Alpha and Omega Blu-ray Review
This is a pretty tough one to call, to be honest.
Technically, this AVC transfer is fantastic and makes absolutely no mistakes with its reproduction of the film on disc. The colours are well-held, they don't smear, and there is no banding taking place within the range of hues. The action is smooth and fluid. We see no aliasing and no edge enhancement. The transfer is probably top-notch … but, should you suddenly look at the image yourself, you would surely think that something had gone terribly wrong.
Because the picture, itself – I'm talking about the colour palette, the style of animation and the detail inherent in the source – is so damn poor-looking. By comparison with much more pleasing films in the genre – Pixar, obviously, but even the lesser-revered Dreamworks titles such as Madagascar - Alpha and Omega comes up very short indeed. There is simply no detail in the characters, no full-on rendering of the environment, and a distinct lack of distinction, if you will. The picture looks dry, washed-out and bland. It just doesn't possess any vibrancy, or any visual life of its own. And when this happens, a film that is meant to energetic, boisterous and atmospheric becomes dull, tedious and unforgivably drab.
I can't complain about the reproduction of the colours because I'm positive that the transfer has remained extremely faithful to the source. But, this said, the hues are dulled, the lustre completely shorn away. It is almost as though the image has had a coating of thin Vaseline applied to it. Nothing shines, nothing looks vibrant or vivid. I'd be lying if I said that this intentional colour aspect didn't annoy, because I kept getting the urge to wipe the screen in order to see the real gleam that I fully expected was lurked beneath all along. The autumnal shades of leaves and the various environments that we find ourselves in do possess lots of differing visual qualities, with the burnished golds and browns, and a truly lovely pinkish glow for the atmospheric dusks, probably getting the most respect from this compromised colour timing. But there is no denying that this presentation is robbed of sparkle.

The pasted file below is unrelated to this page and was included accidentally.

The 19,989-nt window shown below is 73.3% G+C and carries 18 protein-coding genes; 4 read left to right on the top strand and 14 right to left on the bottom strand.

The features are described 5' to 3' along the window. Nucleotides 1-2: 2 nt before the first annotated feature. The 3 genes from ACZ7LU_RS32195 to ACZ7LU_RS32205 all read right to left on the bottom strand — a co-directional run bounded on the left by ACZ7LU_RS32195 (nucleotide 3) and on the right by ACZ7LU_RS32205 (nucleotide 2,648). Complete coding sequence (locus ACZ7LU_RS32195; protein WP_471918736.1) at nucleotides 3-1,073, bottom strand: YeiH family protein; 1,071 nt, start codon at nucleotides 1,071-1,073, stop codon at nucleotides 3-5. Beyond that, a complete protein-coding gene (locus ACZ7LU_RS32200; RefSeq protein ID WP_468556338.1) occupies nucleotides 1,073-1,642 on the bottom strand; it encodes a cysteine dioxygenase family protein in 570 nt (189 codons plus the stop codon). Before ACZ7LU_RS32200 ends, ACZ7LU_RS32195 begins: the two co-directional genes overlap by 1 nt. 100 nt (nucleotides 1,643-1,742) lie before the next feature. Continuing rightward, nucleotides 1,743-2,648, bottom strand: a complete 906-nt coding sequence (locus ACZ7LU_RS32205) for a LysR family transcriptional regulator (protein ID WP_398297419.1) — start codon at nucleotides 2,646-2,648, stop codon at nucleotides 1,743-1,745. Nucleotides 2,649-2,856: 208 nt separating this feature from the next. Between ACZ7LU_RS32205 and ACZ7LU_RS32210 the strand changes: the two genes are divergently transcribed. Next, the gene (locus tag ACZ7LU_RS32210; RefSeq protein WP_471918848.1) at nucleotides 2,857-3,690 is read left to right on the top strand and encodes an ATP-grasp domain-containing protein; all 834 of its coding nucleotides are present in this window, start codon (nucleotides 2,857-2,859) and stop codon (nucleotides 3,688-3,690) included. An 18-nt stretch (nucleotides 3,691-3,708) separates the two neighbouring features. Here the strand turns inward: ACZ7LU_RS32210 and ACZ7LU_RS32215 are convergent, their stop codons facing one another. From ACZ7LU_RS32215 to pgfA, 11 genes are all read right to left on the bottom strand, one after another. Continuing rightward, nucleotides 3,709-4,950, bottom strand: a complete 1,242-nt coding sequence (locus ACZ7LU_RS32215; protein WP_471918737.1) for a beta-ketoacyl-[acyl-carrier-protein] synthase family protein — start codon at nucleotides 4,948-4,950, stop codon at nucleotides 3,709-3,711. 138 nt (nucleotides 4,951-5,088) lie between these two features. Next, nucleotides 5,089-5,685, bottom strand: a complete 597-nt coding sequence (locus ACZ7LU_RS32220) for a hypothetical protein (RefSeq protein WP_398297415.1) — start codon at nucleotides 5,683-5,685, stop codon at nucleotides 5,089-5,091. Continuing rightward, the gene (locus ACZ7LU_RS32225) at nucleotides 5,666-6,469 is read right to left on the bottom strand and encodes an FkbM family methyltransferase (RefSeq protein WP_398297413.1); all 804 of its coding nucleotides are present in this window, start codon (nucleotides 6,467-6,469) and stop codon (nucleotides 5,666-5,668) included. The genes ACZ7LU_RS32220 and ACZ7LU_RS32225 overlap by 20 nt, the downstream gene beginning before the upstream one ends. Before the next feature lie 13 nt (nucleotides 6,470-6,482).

Depth is actually pretty good, despite this only being the 2D version of the film. The camera swoops all about the animated habitat and circles around the characters with reassuring ease, and there is no motion-drag or blurring whatsoever during even the most kinetic of set-pieces, such as the daft log-surfing or the stampede. Background elements do seem far away, and dimensionality is precise and immersive, with thick objectivity and robust visual spatiality. The lighting aspects are handled quite nicely, too. Shafts of sunlight penetrating the canopy come through with a pleasing degree of mood and accuracy. Black levels really aren't given a proper test, as even the darker scenes tend to have a milky complexion that I think is inherent to the original visual scheme. Shadows veer heavily into light grey, as do the black snouts of the wolves, themselves. Contrast looks too high to me though, once again, I think this has probably got a lot to do with the source. The sudden flash of lightning, however, sparks off a great Daz-bright crack in the image, and the various textures of blue for the skies provide a comforting blanket. The big gleaming full Moon, however, does look soft and fuzzy at times.
This may be a pretty awful looking film, but the transfer isn't actually to blame. 7 out of 10 from me ... although this actually looks worse than it really is.
Lionsgate generally supply wonderful soundmixes on their releases, but Alpha and Omega, with its DTS HD MA 5.1 track, falls some way short of their usual standards. Wow, it seems as though I have nothing but scorn for this disc, doesn't it? Well, the truth is that this lossless mix doesn't make any errors at all, and everything actually sounds pretty good. It just doesn't add anything extra to the overall flavour of this resolutely bland mountain stew, with no exemplary wraparound dynamics to speak of and a general lack of cross-channel pizazz.